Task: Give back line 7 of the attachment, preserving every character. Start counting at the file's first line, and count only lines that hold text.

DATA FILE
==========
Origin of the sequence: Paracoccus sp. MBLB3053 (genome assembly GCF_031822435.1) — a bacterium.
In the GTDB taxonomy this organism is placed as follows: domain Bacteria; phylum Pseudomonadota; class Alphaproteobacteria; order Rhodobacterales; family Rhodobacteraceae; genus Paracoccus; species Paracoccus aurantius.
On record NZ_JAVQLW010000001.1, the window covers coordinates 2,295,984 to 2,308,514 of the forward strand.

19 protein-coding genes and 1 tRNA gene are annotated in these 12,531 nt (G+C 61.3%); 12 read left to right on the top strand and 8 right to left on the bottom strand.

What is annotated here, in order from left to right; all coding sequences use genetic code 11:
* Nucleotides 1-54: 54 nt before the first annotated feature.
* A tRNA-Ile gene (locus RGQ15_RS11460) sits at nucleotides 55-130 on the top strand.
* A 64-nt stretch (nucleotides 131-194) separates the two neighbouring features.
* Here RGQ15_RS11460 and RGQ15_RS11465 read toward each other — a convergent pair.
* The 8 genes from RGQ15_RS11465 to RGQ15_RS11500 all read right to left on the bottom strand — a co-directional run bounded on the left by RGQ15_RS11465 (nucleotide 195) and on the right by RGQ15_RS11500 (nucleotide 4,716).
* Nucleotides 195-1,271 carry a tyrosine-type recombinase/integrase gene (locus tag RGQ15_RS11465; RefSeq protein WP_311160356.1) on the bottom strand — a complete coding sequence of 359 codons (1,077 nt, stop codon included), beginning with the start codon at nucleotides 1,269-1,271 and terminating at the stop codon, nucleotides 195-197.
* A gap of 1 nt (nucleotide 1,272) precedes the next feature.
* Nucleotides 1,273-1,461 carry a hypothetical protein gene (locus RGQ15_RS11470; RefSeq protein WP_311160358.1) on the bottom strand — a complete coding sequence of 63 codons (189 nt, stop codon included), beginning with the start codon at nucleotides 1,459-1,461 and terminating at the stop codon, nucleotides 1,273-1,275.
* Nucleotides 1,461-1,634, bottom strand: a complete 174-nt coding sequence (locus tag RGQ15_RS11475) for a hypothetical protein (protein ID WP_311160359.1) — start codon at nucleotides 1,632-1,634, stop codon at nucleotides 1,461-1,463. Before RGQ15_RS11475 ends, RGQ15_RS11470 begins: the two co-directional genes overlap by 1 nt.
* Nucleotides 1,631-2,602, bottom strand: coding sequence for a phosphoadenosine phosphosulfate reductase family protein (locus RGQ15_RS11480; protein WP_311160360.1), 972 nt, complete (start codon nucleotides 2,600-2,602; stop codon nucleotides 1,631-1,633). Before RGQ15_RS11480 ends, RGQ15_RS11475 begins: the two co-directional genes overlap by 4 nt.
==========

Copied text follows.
* A tRNA-Ile gene (locus RGQ15_RS11460) sits at nucleotides 55-130 on the top strand.